Sun05242015

News

Hilltop robbery suspects implicated in crimes across Bay Area

Hilltop robbery suspects implicated in crimes across Bay Area

The three Oakland men arrested in connection to the May 11 home invasion robbery of a Hilltop Drive home are under investigation for numerous additional crimes committed across the San Francisco Bay area, the Santa Clara County Sheriff's Office revea...

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Schools

Preschool matriarch steps down

Preschool matriarch steps down


Alicia Castro/Town Crier
Children’s Center Preschool Director Non Mead sits beside her granddaughter, Greta Germack, during Greta’s birthday celebration.

Non Mead is the quintessential grandmother. Wise and warm, she ties shoelaces with ...

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Community

No 'Love' for Facebook

No 'Love' for Facebook


COurtesy of TRU Love
Tru Love sent multiple messages to Facebook – and made calls to the media – before the company unlocked her account.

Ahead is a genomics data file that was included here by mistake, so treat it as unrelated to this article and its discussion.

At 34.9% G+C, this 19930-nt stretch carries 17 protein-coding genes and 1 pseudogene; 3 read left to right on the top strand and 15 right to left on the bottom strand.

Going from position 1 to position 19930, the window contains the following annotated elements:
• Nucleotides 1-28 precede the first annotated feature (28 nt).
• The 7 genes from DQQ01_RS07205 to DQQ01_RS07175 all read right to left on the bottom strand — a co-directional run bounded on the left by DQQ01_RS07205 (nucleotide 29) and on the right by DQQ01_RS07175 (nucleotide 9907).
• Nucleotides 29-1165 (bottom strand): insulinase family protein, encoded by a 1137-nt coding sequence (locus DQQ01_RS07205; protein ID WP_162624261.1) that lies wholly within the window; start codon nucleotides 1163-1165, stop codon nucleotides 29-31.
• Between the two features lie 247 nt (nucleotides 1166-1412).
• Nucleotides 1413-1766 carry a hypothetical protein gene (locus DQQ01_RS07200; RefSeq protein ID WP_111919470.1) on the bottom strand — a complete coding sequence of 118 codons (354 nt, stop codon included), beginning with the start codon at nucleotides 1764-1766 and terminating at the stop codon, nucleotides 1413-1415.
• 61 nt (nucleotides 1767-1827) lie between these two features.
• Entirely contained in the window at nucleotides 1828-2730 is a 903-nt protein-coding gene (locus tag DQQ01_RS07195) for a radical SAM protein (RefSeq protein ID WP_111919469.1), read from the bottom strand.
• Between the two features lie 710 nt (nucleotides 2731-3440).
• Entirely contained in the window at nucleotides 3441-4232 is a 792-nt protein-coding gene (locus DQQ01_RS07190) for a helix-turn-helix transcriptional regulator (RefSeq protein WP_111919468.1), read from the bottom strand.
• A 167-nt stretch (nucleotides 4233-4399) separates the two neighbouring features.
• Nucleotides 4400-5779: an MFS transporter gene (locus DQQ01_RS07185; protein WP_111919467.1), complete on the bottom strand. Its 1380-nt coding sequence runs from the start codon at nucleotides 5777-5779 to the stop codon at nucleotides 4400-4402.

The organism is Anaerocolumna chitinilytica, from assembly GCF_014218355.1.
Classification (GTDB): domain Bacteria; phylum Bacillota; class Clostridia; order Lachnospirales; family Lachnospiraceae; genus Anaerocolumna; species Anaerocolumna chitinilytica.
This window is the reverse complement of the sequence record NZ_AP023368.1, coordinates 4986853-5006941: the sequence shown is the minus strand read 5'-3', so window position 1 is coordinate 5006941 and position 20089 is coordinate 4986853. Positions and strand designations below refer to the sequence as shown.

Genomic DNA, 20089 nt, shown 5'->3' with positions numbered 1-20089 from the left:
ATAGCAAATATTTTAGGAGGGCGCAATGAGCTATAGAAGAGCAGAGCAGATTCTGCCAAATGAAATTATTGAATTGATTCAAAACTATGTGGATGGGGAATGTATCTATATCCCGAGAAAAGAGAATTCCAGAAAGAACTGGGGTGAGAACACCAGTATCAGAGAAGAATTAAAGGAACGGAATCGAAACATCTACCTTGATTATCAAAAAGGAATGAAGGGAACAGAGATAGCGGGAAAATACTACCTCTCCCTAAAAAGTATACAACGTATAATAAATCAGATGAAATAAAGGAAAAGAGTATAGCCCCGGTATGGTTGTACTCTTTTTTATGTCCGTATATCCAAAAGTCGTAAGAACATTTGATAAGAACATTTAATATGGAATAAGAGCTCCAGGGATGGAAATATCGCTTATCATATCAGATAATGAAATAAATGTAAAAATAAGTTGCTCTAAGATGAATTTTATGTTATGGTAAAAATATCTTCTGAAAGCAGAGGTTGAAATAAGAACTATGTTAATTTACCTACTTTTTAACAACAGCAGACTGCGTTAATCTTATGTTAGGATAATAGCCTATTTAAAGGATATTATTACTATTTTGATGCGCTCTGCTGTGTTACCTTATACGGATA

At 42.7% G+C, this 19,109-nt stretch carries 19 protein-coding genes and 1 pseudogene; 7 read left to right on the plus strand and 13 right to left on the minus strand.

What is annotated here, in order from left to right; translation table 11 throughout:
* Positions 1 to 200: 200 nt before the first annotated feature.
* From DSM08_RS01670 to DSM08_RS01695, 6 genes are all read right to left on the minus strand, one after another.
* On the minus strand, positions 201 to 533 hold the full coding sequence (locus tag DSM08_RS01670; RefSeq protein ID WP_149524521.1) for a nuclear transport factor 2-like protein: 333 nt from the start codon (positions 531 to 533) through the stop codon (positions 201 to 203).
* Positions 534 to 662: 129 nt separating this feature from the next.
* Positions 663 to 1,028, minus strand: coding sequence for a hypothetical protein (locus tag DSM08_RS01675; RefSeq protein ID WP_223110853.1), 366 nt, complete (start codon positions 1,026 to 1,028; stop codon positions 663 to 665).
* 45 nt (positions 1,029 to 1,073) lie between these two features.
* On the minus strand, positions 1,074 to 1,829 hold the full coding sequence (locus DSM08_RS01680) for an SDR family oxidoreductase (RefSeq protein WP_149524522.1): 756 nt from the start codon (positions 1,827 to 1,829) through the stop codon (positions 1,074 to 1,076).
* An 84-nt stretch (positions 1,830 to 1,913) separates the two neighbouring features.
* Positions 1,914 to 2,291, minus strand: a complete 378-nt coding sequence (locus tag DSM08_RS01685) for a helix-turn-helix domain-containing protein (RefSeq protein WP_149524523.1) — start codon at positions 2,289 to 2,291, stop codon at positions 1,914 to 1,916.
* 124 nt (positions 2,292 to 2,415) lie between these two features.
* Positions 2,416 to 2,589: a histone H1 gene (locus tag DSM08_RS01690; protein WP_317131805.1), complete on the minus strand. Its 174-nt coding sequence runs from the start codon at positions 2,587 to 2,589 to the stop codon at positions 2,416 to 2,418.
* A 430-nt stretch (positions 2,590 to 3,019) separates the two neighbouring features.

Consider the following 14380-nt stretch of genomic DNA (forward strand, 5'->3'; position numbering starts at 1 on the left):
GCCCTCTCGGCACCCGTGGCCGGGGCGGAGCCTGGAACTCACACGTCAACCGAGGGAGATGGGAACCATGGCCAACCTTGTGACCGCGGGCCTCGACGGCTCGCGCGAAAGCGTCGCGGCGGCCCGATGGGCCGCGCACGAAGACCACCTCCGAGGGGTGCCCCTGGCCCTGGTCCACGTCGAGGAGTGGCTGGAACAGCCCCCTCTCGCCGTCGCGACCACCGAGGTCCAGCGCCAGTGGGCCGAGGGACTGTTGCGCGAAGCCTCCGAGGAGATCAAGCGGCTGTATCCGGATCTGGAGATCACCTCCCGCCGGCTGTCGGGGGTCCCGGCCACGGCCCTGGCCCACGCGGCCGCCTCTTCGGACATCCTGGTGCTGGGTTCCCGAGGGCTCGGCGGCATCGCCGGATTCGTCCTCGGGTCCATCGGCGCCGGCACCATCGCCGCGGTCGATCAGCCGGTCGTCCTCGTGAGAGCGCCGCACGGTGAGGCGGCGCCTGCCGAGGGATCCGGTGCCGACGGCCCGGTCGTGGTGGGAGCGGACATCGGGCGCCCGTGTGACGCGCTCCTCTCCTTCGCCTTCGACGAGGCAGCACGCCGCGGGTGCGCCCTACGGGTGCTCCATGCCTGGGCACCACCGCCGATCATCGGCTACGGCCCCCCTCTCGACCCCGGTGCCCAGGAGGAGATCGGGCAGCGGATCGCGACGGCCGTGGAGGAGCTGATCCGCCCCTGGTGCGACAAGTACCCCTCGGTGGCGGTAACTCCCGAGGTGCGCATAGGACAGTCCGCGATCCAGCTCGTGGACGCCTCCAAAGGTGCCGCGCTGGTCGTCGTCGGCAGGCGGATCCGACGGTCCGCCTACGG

Tru Love’s name may be unusual, but she comes by it naturally.

If only Facebook saw it that way.

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Sports

Semi sweep

Semi sweep


Town Crier file photo
St. Francis High’s Steve Dinneen, rising up for the kill, posted 15 kills in Saturday’s CCS semifinal sweep of rival Bellarmine.

There was no letup in the Lancers. Although the St. Francis High boys volleyball team ...

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Comment

Statute of limitations: Haugh About That?

“I can’t believe he’d do this to me,” I cried hysterically. “After all we meant to each other.” Curling into a ball, torrential teenage tears melted my mascara as my entire world came crashing to an obliterated end...

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Special Sections

Cancer survivors march toward strength, hope via Relay For Life

Cancer survivors march toward strength, hope via Relay For Life


Alicia Castro/Town Crier